Equally severe in its effects on women was the question of quality of production – something considered in detail below: ‘Housing construction, the construction of childcare facilities, kindergartens, communal dining rooms and laundries must be in the centre of attention, and that attention must be vigilant and well organised. Here questions of quality decide all. Childcare, eating and laundry facilities must be set up so that by the advantages they provide they can deal a death blow to the old closed-in, isolated family unit, completely supported on the bent shoulders of the housewife and mother… But the transfer of material means from the family… will only take place if the social organisation learns to satisfy the most primary demands better than the family.’ 
Stalin, by destroying the economic basis of consumer goods and services, and the quality of production, threw back women. Trotsky noted: ‘The October Revolution honestly fulfilled its obligations in relation to woman. The young government not only gave her all political and legal rights in equality with man, but, what is more important, did all that it could, and in any case incomparably more than any other government ever did, actually to secure her access to all forms of economic and cultural work…
‘The revolution mode a heroic effort to destroy the so-called family hearth – that archaic, stuffy and stagnant institution in which the woman of the toiling classes performs galley work from childhood to death. The place of the family as a shut in enterprise was to be occupied, according to the plans, by a finished system of social care and accommodation: maternity houses, child care centres, kindergartens, schools, social laundries, first aid stations, hospitals, sanatoria, athletic organisations, moving picture theatres etc. The complete absorption of the housekeeping functions of the family by institutions of the socialist society…was to bring to woman… a real liberation from thousand year old fetters…
‘It proved impossible to take the old family by storm – not because the will was lacking, and not because the family was so firmly rooted in men’s hearts. On the contrary, after a short period of distrust of the government and its child care facilities, kindergartens, and like institutions, the working women, and after them the more advanced peasants, appreciated the immeasurable advantages of the collective care of children as well as the socialisation of the whole family economy. Unfortunately society proved too poor and little cultured. The real resources of the state did not correspond to the plans and intentions of the Communist Party. You cannot “abolish” the family; you have to replace it. The actual liberation of women is unrealisable on the basis of “generalised want”. Experience soon proved this austere truth which Marx had formulated eighty years before.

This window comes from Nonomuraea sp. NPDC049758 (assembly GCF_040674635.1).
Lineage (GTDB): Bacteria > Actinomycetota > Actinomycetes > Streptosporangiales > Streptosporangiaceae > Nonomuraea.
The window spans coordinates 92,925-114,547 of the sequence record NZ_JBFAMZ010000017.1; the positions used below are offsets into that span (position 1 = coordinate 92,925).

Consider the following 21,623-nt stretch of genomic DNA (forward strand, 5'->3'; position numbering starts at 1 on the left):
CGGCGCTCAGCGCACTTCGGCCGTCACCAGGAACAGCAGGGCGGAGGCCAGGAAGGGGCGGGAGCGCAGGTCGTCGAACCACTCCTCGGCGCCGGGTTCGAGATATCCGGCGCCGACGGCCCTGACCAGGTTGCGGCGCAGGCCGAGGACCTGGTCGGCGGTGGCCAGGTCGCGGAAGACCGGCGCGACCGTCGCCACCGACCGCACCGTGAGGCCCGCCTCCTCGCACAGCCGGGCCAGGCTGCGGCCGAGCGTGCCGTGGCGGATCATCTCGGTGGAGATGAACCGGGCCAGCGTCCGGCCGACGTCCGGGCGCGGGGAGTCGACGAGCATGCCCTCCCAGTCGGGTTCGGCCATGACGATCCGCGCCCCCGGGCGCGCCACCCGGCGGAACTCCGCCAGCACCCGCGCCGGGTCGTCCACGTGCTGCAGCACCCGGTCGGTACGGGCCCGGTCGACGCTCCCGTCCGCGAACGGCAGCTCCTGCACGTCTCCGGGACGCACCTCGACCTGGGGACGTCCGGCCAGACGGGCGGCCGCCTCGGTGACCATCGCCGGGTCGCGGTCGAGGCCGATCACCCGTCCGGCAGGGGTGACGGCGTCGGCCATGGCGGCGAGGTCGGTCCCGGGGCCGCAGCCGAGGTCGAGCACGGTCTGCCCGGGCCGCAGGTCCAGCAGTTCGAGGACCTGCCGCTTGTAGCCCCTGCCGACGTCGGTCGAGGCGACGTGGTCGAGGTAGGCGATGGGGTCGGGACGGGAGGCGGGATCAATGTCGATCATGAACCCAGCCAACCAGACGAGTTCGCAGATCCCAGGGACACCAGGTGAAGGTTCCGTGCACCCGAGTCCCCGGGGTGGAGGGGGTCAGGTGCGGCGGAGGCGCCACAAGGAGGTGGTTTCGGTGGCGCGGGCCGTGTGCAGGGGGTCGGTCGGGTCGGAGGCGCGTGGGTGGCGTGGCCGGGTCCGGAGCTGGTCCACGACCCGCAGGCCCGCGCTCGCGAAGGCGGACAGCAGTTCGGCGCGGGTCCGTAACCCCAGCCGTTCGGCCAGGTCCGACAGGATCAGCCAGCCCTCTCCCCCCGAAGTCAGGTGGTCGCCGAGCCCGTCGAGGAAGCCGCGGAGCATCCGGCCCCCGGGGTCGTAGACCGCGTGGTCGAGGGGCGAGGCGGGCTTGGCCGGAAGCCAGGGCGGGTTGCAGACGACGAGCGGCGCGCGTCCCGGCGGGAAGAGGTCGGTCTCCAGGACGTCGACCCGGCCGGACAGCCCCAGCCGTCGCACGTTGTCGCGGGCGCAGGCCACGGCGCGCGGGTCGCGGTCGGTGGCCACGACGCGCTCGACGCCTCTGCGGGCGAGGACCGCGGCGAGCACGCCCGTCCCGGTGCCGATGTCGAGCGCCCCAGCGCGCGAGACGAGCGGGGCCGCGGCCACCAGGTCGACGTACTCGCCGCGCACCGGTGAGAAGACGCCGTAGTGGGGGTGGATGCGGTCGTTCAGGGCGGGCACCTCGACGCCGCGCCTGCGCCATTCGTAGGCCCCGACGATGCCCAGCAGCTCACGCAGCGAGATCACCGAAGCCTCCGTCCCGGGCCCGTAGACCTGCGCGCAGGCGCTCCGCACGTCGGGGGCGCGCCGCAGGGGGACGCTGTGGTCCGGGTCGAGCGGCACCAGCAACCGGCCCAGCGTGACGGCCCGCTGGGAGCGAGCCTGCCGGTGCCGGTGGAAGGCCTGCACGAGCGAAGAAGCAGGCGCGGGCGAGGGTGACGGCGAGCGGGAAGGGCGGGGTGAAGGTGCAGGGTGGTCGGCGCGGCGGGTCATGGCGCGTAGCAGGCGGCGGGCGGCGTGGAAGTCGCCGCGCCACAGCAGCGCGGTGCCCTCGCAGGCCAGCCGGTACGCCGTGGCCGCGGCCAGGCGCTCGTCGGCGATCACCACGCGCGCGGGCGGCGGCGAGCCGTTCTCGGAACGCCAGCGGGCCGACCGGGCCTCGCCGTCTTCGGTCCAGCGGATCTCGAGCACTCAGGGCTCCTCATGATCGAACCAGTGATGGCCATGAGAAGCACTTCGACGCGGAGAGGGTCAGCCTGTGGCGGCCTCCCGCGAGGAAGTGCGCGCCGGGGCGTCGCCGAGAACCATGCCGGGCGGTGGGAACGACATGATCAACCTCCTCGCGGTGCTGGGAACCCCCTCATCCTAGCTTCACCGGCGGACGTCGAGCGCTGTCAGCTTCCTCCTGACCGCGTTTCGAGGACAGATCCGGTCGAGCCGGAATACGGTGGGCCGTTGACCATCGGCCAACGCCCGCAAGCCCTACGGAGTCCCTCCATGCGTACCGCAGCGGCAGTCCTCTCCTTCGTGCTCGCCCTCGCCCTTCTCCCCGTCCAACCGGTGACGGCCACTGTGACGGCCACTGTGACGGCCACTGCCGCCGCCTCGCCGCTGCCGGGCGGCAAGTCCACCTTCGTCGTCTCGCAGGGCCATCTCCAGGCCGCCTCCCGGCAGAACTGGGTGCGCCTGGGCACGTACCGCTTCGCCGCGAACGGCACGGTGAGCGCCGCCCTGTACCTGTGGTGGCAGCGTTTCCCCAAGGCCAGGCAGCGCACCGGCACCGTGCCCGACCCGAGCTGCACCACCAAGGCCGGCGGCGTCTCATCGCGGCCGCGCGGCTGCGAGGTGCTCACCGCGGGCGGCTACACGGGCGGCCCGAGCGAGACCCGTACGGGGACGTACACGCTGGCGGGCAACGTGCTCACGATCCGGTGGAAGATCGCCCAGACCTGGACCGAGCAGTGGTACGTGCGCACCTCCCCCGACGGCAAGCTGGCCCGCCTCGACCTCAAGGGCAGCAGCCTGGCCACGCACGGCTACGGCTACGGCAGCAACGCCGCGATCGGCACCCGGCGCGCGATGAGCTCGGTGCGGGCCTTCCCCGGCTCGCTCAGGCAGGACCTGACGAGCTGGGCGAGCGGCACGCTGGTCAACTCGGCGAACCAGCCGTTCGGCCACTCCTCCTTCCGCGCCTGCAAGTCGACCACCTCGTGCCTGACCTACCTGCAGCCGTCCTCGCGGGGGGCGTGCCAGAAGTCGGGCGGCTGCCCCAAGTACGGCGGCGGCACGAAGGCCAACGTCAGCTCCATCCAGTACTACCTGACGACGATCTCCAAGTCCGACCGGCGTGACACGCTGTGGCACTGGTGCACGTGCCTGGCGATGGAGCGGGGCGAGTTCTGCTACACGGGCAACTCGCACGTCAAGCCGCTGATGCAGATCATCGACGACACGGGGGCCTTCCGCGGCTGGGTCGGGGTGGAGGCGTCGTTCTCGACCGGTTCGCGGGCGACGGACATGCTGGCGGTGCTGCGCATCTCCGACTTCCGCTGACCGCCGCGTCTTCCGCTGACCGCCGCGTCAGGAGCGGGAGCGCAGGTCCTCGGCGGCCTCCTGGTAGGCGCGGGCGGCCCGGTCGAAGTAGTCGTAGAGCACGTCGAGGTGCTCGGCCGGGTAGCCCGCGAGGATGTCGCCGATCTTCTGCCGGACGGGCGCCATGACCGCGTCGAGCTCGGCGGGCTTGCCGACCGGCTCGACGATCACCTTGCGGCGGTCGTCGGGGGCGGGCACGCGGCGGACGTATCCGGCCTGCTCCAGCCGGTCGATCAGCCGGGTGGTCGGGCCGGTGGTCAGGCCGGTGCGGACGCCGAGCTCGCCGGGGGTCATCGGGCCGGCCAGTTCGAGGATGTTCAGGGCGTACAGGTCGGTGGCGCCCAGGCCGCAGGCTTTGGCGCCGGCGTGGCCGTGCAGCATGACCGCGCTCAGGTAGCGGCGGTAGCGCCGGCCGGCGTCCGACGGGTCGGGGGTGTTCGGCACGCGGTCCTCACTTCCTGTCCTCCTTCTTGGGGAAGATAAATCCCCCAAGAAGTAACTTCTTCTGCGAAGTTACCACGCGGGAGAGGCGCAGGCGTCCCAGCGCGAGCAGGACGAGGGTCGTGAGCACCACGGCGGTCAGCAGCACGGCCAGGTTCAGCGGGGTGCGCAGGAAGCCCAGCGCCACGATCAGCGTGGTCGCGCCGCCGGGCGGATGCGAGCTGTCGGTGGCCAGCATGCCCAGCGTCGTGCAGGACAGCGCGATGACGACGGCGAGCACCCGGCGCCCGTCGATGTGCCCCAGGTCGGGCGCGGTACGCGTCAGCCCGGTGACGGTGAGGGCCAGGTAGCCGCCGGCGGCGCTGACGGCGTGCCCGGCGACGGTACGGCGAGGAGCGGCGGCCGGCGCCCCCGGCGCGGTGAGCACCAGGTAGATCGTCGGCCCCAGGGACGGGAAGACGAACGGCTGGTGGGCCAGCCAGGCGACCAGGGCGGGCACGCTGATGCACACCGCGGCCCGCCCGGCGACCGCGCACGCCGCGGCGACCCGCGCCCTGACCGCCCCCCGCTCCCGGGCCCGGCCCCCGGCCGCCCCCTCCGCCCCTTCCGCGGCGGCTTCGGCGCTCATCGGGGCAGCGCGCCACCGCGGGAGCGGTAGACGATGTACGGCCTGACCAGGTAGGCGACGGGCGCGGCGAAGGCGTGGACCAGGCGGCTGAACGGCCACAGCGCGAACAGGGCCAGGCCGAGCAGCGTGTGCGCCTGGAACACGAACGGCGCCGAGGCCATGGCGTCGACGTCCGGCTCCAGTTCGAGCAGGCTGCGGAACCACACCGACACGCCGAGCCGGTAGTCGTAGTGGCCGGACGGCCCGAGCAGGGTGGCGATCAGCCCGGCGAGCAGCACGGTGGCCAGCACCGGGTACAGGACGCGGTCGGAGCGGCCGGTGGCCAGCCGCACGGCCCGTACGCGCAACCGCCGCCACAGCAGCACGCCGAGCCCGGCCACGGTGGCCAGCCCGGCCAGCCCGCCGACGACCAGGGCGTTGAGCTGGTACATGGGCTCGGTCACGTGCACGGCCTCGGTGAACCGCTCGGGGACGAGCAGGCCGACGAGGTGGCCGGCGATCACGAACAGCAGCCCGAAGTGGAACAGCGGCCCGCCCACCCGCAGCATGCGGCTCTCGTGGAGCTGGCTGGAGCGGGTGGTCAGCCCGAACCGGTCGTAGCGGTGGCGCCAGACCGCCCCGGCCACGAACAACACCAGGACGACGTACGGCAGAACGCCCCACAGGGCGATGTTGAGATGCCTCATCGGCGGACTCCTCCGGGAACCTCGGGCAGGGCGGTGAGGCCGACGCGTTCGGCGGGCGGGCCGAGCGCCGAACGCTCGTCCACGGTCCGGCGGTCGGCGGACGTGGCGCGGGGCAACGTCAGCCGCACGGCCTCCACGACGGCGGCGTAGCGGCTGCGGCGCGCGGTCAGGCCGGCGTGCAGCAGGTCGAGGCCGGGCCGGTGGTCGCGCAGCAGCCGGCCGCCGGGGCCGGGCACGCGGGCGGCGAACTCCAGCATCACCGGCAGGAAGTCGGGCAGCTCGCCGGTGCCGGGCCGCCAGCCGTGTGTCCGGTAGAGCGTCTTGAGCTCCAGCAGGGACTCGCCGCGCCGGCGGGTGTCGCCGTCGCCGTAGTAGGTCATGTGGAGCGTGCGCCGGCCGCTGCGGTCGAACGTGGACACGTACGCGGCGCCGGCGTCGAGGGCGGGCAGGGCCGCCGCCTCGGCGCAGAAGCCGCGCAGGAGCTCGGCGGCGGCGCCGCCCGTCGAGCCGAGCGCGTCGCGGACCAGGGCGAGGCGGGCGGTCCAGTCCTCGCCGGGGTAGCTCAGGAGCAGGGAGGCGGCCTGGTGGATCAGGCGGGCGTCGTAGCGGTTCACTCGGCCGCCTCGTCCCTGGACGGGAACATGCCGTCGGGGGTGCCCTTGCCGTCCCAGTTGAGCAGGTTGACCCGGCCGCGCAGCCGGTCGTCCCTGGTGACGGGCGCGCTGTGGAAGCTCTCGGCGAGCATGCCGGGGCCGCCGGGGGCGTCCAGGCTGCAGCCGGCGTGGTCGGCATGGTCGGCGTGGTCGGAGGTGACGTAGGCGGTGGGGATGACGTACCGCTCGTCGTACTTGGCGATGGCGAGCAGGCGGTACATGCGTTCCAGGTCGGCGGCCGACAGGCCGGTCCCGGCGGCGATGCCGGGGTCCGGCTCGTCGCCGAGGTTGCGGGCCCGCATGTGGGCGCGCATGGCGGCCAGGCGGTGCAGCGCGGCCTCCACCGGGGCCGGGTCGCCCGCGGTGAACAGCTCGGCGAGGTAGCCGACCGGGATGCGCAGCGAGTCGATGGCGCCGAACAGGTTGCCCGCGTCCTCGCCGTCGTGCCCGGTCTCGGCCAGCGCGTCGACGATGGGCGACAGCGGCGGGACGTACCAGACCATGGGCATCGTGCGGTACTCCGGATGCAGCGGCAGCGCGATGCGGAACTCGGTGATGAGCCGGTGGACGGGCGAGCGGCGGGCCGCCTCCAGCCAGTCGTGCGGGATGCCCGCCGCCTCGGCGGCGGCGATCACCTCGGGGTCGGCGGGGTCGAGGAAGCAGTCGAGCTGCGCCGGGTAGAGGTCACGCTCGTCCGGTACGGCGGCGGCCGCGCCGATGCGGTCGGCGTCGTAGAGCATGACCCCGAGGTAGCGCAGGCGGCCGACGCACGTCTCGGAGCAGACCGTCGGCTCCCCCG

‘The truth is during the lean years the workers, wherever possible, and in part their families, ate in the factory and other social dining rooms, and this fact was officially regarded as a transition to a social form of life… The fact is that from the moment of the abolition of the food-card system in 1935, all the better-placed workers began to return to the home dining table. It would be incorrect to regard this retreat as a condemnation of the socialist system, which in general was never tried out. But so much the more withering was the judgement of the workers and their wives upon the “social feeding” organised by the bureaucracy. The same conclusion must be extended to the social laundries, where they tear and steal linen more than they wash it. Back to the family hearth!
‘But home cooking, and the home washtub, which are now shamefacedly celebrated by orators and journalists, mean the return of the workers’ wives to their pots and pans – that is, to the old slavery. It is doubtful if the resolution of the Communist International on the “complete and irrevocable triumph of socialism in the Soviet Union” sounds very convincing to the women of the factory districts.’ 
The distortion of the Soviet economy, the destruction of light industry, welfare and consumer services, struck its heaviest blow against women.
[Continued in Part 3]